For three years, Reps. Vernon Peeples and Mary Figg have pushed legislation to cut what they regard as exorbitant attorney fees in right-of-way cases.
Now, the lawyers who make millions on such cases have targeted the two legislators for defeat. Lawyers who practice in the lucrative eminent domain field have given thousands of dollars to the opponents of Peeples and Figg.
The lawyers, several of whom have received more than $1-million in taxpayers' money for defending landowners in right-of-way cases, say all they're after is a fair hearing from legislators.
"Many of the members (of the eminent domain bar) felt we had been kind of shortcut in the proceedings initiated by Rep. Peeples," said Charles Roy Forman, an Ocala lawyer.
Counting donations from his family and his firm, Forman is responsible for giving $7,500 to the opponents of Peeples and Figg. "I was concerned about being cut out of the process and why he had a grudge against the industry and attorneys in particular."
Peeples, a Punta Gorda Democrat seeking his sixth term, is opposed by Veronica Kirschner, a Republican from Arcadia. Figg, a Lutz Democrat, is trying to unseat Sen. John Grant, R-Tampa.
Peeples said the lawyers are trying to protect their high fees, not property rights.
"I listened to everyone who wanted to talk," he said. "We had numerous hearings. They were there and they testified. (The bill) protected property rights. It didn't protect the gravy train for eminent domain attorneys. The reform bill still would have provided upfront attorney fees and also other costs for preparing one's case."
Peeples said it appears the lawyers hope to block any reform.
"Obviously, the richness of the system is such that they're not willing to accept any reasonable compromise," he said. "They want to continue the exorbitant fees at the expense of taxpayers."
The Legislature has struggled for years with a way to bring down the spiraling cost of right of way for highway projects. In heavily developed urban areas, those costs exceed the cost of the highway construction. The expensive process of acquiring the land _ not the land itself _ is what has driven the cost skyward, critics say.
The state's eminent domain law forces taxpayers to pick up the cost of landowners' attorneys, appraisers and expert witnesses as the case winds through court. Those costs are paid whether or not the landowner wins at trial.
A reform bill passed in 1990, but Peeples said it did not cut attorney fees. During the past session, Peeples filed a bill that would have substantially cut attorney fees when property owners take right-of-way cases to court and end up with a verdict that's no higher than the one the state offered before trial. The legislation was killed in the last days of the session.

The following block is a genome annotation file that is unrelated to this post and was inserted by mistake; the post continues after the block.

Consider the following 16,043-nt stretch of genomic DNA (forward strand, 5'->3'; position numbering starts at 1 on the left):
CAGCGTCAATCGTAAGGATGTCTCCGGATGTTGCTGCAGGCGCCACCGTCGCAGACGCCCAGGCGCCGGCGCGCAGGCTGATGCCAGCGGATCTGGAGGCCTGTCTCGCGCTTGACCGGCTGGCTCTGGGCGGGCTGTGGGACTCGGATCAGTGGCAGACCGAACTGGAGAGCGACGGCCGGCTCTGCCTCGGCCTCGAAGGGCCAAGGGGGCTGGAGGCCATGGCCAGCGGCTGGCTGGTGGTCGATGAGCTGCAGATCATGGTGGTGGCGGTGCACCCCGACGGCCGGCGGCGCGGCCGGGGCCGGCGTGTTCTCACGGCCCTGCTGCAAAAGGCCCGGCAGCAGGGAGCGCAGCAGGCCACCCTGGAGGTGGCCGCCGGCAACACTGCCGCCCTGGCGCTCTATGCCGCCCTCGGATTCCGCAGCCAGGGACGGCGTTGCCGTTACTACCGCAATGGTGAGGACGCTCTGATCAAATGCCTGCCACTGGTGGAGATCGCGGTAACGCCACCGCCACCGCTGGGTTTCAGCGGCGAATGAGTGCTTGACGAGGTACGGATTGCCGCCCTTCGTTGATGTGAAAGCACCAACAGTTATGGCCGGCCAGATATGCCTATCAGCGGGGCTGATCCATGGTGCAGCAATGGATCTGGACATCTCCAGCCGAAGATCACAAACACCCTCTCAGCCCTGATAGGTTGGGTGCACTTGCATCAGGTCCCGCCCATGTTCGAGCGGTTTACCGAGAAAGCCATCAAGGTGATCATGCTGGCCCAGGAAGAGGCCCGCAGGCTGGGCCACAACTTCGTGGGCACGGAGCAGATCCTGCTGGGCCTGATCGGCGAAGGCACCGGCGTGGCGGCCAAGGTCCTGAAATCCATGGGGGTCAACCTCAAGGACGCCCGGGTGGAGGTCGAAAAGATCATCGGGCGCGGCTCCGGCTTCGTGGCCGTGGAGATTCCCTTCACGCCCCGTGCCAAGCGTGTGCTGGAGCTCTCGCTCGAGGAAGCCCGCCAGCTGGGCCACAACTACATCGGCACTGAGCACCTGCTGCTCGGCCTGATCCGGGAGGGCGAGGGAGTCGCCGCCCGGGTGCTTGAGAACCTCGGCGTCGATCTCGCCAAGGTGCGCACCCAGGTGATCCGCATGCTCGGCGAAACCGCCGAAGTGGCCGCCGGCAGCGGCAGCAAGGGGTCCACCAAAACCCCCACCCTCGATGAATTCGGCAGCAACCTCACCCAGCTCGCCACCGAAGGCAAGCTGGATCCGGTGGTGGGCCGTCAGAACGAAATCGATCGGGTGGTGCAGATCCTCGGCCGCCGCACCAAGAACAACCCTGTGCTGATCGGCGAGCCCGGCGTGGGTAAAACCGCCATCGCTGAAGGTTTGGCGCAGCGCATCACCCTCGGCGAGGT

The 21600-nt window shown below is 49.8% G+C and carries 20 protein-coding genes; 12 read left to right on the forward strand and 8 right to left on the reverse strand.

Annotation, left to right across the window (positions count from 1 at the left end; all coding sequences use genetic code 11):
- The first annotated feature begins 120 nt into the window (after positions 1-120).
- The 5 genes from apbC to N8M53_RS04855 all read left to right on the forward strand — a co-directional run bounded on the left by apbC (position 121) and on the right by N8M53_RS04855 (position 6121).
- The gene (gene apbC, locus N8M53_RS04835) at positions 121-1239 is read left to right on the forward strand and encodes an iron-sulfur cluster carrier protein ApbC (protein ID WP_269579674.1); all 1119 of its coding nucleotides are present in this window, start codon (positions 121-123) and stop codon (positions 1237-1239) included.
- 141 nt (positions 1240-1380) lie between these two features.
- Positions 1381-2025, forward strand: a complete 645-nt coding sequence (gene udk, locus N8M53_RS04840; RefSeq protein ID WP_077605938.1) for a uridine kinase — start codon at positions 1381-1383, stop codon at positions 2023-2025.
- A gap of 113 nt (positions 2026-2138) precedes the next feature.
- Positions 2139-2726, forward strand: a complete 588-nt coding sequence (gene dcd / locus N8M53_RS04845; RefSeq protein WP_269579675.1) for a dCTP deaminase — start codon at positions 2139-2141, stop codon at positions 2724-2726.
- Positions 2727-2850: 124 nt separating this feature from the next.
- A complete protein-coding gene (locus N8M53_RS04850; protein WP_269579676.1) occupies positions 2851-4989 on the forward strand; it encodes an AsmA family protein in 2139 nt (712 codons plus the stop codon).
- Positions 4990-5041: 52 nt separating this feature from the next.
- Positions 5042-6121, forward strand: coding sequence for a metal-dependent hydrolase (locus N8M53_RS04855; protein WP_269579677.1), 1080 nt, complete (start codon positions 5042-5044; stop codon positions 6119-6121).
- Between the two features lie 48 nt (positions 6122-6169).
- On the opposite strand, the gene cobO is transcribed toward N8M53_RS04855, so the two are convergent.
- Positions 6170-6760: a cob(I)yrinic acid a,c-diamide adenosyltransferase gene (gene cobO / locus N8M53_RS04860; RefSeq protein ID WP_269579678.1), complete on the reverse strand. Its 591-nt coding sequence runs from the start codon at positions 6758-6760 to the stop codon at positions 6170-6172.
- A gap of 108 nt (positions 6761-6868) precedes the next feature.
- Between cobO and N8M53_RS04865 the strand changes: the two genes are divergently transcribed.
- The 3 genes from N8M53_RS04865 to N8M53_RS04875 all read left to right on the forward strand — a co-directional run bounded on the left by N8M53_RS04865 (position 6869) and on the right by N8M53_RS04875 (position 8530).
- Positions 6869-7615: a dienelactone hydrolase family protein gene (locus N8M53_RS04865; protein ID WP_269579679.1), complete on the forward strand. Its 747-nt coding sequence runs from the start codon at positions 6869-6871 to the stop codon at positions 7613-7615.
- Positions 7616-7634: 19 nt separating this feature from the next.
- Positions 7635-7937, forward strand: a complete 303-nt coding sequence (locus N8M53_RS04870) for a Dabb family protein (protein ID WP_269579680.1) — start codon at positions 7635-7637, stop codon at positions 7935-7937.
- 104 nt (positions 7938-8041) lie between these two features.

Kirschner said she thinks Peeples' proposal would have interfered "with the right of the common people to protect their land."
The right-of-way lawyers gave her campaign $4,750, more than a quarter of the total she has raised. The money came from lawyers outside her district, in Miami and Ocala, and from Forman's relatives in South Florida. Forman said his family is interested in the eminent domain law because they have owned property condemned for roads.
"I've spoken to a lot of people outside the district," she said. "There were some people who were interested in this issue."
Sen. Grant said he did not solicit money from the eminent domain bar, which has given his campaign $8,000.
"I haven't made any commitment at all as to future legislation," he said.
Tobacco interests, Grant said, have given Figg money because he sponsored legislation to crack down on cigarette sales to minors. "When you stand up on a particular issue, you make friends and you make enemies," he said.
The state's top eminent domain lawyers say there is nothing wrong with the current law. Legislators trying to make changes always trot out a list of a few abuses where attorneys got large fees, said Toby Brigham, whose firm has 21 lawyers in five offices specializing in condemnation cases. Those aren't representative of the whole, he said.
"The fees that I have received have either been agreed to be reasonable by the condemning authority or adjudicated by the court to be reasonable," Brigham said.
If attorneys fees paid by taxpayers are high, that's the cost that must be paid to make sure property owners' rights under the Constitution are protected, the lawyers say.
"The property owner is protected," Figg said. "It's the taxpayers that are unprotected from the eminent domain attorneys who are taking advantage of a very liberal system."
The million-dollar club
Several lawyers who have earned more than $1-million from the Department of Transportation since January 1988 have contributed to John Grant or Veronica Kirschner. They are the candidates opposing Mary Figg and Vernon Peeples, two legislators who have worked to curtail attorney fees in DOT cases.
from DOT since Contributions to
Lawyer January 1988 Grant Kirschner
S. Cary Gaylord $1,255,660 $2,000+ $500
Charles Roy Forman $1,195,977 $3,500+ $4,000+
Toby Prince Brigham $1,014,531 $500 None
James A. Helinger $1,216,825 $500 None
Andrew Schuster $1,057,175 $500 None
+ Includes primary election cycles and money from the attorney's family members, law partners and law firms.